PARIS, Tenn. — Bobby Lane, last year's Elite Series Rookie of the Year, seems to have found his mojo this week at the SpongeTech Tennessee Triumph on Kentucky Lake.
Last year he captured 29-1 in two days here en route to a 58th-place finish. Wednesday, he surpassed that total with a 29-14 limit and Thursday he added another 24-09 to maintain his lead over Kevin VanDam and the rest of the field.
Clearly he's learned something over the past 12 months. If nothing else, the additional year of seasoning has made him an even more formidable competitor wherever he goes.
While Lane made it look easy at times during his 2008 tour campaign, life in the big leagues can require a major attitude adjustment the first few years — anglers go from being big fish in the relatively small pond of the Opens to small fish in the biggest bass lake in the world, the Elite Series.
For the first half of the 2009 season, many assumed it was a foregone conclusion that Alabama's Matt Herren would be this year's top rookie and possibly a contender for the Angler of the Year title. But after earning three checks in the season's first four events, including two top 12 finishes, Herren seems to have hit a wall lately.
He finished 83rd at Lake Guntersville and 57th here at Kentucky Lake. With two events left in the regular season, his focus has changed from trying to stay in the top 12 overall to making sure he qualifies for next year's Bassmaster Classic.
Herren is at a loss to explain what has changed for him and doesn't intend to alter his fishing style.
"I'm fishing well," he said. "I can't change. I'm catching too many fish. I just have to fight through it."
But as Herren struggles to get back on his feet, other rookies seem to have found solid footing. Heading into this tournament, fellow Alabamian Greg Vinson was 20 places behind Herren in the standings.
Unlike Herren, though, he'll get to fish a third competition day this week. He's currently in 31st place with 37-11. That's less than 6 pounds out of the top 12 cut. He's been consistent so far, posting limits that weighed 19-8 and 18-3, respectively, but he'll probably need to improve on that if he's going to make that surge and qualify for his second Elite Series Day Four appearance.
Other than Vinson, only two rookies remain in the hunt for a Day Four slot, and the one who seems to have the best chance is Georgia's J Todd Tucker, who has put together nearly identical 22 pound plus sacks to claim 11th place heading into Day Three.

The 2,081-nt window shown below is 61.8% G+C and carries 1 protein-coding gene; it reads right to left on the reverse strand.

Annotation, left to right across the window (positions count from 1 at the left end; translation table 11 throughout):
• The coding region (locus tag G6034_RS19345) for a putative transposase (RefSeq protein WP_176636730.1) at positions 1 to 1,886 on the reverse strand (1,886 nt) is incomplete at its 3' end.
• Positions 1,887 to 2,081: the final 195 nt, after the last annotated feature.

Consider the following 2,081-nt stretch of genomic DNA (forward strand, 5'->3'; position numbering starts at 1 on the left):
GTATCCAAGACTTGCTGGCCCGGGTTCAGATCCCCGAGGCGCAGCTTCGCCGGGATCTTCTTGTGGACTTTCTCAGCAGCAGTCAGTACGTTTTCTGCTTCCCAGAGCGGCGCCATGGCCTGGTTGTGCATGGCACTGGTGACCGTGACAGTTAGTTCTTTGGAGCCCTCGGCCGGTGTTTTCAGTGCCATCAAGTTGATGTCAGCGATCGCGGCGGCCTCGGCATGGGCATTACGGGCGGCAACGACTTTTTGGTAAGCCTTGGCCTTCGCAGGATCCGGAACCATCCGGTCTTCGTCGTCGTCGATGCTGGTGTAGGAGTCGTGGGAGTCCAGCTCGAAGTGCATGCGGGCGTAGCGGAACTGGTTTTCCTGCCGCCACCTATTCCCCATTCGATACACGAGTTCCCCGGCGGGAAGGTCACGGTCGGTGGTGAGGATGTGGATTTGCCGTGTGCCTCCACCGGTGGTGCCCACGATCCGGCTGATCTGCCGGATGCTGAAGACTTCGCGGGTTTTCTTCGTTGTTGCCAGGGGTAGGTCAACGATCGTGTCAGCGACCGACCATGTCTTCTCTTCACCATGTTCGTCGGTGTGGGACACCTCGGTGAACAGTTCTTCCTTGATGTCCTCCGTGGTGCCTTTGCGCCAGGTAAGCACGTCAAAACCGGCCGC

Up until now, Tucker has been something of a stealth candidate for top rookie honors. While he claimed three checks in the first five events, the best of the bunch was a 26th-place showing at Smith Mountain Lake. While he'd like to earn the honor of top rookie, he has bigger fish to fry.
"That's not as important to me as making the Classic," he said. "That's the biggest thing to me. The most important thing is to fish as consistently as I can."
Despite a 78th-place stumble at Lake Guntersville, Tucker seems to be improving as some of the other first-year Elites fade. Some of that may be attributable to the company he keeps, which includes another past Rookie of the Year, Steve Kennedy.
"Steve has taught me how to catch bigger fish," Tucker said. "When you hang around these guys and they beat you every day, it forces you to get better."
Despite a well-honed networking ability, Tucker may have made something of a rookie mistake Thursday when he loaned Kennedy the bait that enabled his friend to catch the biggest limit of the day, a bag that weighed 26-14. That enabled Kennedy to jump up from outside the money all the way into 10th place — one spot above Tucker.
"J Todd gave me a bait as we were going out this morning and I thought to myself, 'That's too big for where I'm fishing,'" Kennedy said.
But after an hour and a half in his area with only two keepers to show for his efforts, Kennedy took the rookie's advice, started casting the big bait, and caught three fish over five pounds in his first three casts. It appears that sometimes the rookies can teach the vets a thing or two.
While Tucker's generosity may prove to hurt him in the short term if Kennedy makes it to Saturday and he does not, both of them believe that no matter what happens, the good karma will return to him at some point.
"You have to have your own little circle," Kennedy said. "I don't think there are too many guys out here who can do it all on their own."
So perhaps the lesson to be learned as an angler matures is not whether to trust others, but rather who specifically they can trust.
Dave Wolak, another former Rookie of the Year, said that savvy rookies will learn additional lessons as they get more and more major league experience. He characterized his inaugural season success as the result of "a couple of fortunate decisions" and said that since then his on-the-water performance has benefitted from a number of off-the-water adjustments.
"I don't focus exclusively on fishing anymore," Wolak said. "I try to balance my life better. I was a little selfish back then. Now I make a lot more time for my family and for things like exercising."
That increased balance has made his on-the-water vision more focused. He's currently in 36th place with 36-10, a stark difference from last year's 92nd-place disaster.
"When I first got out here I wasn't used to ledge fishing," Wolak said. "This is my first check at Kentucky Lake and it's because I devoted my entire practice to fishing ledges. I knew if you go to the bank you're basically giving up. Last year I would've gone in and tried to catch a few on a wacky worm or something like that, but now I know you can't even take a check on the bank, let alone win."